How to Cultivate Civility in the Modern Era
No matter who we are, we have to be a part of society and interact with others. Civility, as it is defined in its Latin roots from “civilis,” means “of or proper to a citizen,” or a quiet or peaceable behavior and formal politeness. It’s about being able to function properly in a group.
In today’s episode, we will be looking into the role civility plays in society and how our understanding of civility has changed over time.
Civility Prior to the Modern Era
A key element of civility was its ability to create a civil society that functions properly. People were taught to consider others first in all that they did. Men were expected to put women first in all of their labors. Women were taught to be caring and nurturing and to put the needs of others first in raising children and creating stability in society.
Marcus Aurelius: An Ancient Role Model of Civility
The only thing that isn’t worthless: to live this life out truthfully and rightly. And be patient with those who don’t. — Marcus Aurelius
Marcus Aurelius was an ancient Roman emperor who believed in the four pillars of Stoicism: wisdom, morality, courage, and moderation. A key tenet of Stoicism is to examine your behavior to make sure it conforms to reason as planned by the universe. Marcus Aurelius conformed himself to the principles of Stoicism and civility. It is said that he won the admiration of the Gods in an early campaign against a Germanic tribe to the north. As his army was surrounded, he knelt down and prayed. A lighting bolt came crashing down at that very moment, scaring the Quadi away and saving his army.
Today I escaped anxiety. Or no, I discarded it, because it was within me, in my own perceptions — not outside. — Marcus Aurelius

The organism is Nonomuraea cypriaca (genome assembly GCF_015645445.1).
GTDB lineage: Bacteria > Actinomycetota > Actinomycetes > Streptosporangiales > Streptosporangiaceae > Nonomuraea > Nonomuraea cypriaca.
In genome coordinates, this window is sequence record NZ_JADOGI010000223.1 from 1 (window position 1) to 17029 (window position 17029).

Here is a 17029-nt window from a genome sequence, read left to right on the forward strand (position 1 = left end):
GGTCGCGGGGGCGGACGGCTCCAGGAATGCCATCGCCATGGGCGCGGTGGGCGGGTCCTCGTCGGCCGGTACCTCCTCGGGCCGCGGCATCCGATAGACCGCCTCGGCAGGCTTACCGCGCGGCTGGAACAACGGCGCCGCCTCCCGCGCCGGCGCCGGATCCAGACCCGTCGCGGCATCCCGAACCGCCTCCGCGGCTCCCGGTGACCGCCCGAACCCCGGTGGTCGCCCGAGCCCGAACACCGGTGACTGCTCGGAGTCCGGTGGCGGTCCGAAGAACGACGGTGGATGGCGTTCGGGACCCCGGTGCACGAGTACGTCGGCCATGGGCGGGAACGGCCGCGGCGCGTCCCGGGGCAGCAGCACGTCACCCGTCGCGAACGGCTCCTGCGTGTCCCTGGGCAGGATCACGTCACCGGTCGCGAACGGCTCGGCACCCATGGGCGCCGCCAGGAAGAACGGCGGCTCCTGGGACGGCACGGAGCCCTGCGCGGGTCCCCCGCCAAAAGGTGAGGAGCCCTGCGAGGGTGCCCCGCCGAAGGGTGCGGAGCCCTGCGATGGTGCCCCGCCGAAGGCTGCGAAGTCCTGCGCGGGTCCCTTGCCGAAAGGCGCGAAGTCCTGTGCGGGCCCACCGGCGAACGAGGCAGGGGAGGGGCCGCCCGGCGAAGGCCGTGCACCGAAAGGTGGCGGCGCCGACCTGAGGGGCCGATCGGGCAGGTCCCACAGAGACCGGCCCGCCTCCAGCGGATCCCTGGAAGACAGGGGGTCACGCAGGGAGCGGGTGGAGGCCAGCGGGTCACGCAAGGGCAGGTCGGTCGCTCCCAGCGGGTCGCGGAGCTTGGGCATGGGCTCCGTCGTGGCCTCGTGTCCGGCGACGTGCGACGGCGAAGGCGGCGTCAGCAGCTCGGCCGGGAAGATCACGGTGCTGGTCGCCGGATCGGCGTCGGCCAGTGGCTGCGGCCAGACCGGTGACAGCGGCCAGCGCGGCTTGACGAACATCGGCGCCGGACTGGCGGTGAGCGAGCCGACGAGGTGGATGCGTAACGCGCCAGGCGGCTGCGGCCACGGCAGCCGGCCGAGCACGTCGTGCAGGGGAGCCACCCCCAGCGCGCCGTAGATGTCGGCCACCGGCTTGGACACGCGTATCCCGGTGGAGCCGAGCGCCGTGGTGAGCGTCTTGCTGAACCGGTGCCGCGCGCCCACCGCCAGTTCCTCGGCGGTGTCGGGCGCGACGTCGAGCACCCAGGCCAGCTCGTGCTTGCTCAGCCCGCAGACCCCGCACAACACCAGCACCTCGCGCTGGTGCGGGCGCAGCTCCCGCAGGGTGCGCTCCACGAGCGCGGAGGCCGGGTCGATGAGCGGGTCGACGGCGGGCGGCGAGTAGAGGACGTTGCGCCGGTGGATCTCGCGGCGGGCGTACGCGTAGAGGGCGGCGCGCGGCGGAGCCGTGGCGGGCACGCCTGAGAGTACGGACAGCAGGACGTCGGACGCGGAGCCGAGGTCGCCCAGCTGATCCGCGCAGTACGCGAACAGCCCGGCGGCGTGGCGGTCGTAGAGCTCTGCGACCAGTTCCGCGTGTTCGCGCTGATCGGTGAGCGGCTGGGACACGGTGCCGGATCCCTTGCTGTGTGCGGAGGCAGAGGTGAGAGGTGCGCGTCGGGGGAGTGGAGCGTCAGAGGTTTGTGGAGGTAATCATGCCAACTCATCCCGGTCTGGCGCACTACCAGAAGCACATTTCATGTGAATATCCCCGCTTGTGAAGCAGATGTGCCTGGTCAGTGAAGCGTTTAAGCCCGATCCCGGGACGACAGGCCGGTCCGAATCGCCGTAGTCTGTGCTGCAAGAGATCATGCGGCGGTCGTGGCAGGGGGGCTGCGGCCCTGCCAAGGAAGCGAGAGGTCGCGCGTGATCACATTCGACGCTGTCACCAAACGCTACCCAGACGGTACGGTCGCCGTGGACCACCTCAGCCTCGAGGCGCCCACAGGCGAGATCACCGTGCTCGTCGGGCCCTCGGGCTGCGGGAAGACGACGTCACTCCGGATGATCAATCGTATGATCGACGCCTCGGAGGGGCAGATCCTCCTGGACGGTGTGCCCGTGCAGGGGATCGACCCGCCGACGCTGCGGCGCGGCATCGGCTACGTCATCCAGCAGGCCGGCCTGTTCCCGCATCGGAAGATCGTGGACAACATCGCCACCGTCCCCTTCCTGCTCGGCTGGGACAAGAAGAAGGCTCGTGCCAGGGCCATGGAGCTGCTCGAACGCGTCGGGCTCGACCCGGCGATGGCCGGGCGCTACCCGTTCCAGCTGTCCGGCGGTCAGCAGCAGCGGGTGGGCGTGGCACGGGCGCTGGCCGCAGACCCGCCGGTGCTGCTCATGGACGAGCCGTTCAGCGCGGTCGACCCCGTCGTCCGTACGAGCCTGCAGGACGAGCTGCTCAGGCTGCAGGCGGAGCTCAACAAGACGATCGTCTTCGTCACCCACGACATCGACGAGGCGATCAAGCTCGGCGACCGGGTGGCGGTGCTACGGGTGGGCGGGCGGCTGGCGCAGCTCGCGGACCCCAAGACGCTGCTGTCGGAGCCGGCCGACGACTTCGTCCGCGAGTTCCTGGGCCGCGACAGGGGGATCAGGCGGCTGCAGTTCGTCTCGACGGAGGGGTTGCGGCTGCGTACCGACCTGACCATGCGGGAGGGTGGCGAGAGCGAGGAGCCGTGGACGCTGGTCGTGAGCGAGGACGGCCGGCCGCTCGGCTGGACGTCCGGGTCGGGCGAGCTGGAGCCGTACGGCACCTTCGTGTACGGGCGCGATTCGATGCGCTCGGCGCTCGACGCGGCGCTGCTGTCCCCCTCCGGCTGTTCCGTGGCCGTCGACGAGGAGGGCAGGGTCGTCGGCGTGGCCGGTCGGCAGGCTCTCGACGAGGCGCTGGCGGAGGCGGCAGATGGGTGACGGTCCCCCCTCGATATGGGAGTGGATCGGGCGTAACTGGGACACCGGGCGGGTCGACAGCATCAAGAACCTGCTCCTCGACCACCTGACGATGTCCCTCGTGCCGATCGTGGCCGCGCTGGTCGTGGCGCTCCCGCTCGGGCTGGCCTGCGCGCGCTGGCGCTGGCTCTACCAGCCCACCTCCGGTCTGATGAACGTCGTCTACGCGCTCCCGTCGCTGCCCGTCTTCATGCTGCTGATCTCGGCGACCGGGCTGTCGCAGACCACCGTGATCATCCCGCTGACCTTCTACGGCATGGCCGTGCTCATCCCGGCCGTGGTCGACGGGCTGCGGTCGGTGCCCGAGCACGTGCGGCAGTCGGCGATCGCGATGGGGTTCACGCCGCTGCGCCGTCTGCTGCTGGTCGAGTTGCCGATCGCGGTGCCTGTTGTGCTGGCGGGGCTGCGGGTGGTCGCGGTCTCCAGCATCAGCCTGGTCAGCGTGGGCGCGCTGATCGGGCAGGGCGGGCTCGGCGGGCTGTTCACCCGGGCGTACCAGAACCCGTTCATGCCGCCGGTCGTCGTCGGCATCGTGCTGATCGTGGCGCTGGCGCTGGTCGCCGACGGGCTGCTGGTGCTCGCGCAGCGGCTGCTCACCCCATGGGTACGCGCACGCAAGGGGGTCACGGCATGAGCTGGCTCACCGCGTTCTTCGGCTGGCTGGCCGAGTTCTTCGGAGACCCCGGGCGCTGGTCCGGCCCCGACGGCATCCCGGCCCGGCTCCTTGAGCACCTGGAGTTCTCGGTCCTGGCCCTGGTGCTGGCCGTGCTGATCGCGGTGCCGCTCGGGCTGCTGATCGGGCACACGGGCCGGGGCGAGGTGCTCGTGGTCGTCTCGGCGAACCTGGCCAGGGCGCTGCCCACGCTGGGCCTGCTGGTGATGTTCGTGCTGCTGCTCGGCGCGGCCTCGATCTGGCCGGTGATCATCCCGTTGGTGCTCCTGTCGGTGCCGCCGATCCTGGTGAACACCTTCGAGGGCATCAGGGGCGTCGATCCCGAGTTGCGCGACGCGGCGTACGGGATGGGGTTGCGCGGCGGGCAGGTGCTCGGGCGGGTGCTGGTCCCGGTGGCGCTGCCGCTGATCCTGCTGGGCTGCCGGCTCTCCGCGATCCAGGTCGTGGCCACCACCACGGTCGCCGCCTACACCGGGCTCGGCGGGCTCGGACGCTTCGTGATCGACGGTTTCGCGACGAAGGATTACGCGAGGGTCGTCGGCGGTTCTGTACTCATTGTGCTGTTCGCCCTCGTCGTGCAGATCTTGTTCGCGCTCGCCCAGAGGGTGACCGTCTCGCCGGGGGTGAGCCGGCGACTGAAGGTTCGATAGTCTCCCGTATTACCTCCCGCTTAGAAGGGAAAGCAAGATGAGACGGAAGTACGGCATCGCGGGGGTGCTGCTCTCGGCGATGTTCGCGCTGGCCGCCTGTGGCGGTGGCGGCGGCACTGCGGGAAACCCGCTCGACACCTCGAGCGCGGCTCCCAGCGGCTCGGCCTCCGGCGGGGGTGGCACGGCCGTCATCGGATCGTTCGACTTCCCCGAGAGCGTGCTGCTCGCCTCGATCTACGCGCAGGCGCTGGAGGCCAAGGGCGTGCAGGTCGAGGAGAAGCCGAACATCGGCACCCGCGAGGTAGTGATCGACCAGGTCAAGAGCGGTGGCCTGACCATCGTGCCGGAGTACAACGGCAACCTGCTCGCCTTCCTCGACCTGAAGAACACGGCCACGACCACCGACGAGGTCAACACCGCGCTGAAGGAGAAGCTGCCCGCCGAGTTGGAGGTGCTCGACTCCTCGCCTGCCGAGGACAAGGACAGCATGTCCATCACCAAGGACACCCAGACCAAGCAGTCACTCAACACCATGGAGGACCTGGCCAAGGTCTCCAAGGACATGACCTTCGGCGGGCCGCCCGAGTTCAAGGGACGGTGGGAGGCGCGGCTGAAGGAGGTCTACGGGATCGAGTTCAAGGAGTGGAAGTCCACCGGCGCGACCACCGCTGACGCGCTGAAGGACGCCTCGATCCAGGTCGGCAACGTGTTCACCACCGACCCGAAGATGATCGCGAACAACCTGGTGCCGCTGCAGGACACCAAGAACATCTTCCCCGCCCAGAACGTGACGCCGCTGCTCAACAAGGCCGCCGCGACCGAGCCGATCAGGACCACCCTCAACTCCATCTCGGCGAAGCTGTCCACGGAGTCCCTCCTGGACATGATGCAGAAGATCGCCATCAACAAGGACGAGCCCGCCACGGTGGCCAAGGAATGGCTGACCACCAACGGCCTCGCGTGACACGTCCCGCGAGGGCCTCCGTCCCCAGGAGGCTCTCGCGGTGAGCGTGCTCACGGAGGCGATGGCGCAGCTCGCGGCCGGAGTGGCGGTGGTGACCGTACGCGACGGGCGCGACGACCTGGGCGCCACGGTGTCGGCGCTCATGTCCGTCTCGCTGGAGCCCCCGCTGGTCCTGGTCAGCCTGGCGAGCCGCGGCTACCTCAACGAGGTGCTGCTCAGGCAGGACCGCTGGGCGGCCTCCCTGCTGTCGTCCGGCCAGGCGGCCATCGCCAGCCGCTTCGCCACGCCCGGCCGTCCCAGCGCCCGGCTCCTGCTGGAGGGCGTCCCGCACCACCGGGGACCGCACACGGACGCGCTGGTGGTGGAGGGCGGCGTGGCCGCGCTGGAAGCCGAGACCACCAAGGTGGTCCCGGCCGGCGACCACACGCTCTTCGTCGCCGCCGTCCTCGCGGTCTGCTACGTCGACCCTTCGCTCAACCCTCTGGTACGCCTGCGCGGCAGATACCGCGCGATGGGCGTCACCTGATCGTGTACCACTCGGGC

Ask: What is so unbearable about this situation? Why can’t you endure it? You will be embarrassed to answer. — Marcus Aurelius
Civility in the Modern Era
With so many changes in our modern culture, has the definition of civility changed? Much of what had the most meaning, like spirituality and beauty, is considered less meaningful now.
These days, civility is equated with being politically correct, which was Chairman Mao’s creation. To be politically correct, you have to adjust your language so as not to offend. It actually becomes a form of suppression.
The more a society is based on goodness, the more free it is. The more we put others first, look inward, and spend time on self-reflection, the less we rely on the state or a coercive force to ensure a stable society.
Press play at the top to hear the rest of our interview with Tim Gebhart. He shares some more great examples of past civility, how it has changed, and what we can do to have a more harmonious society.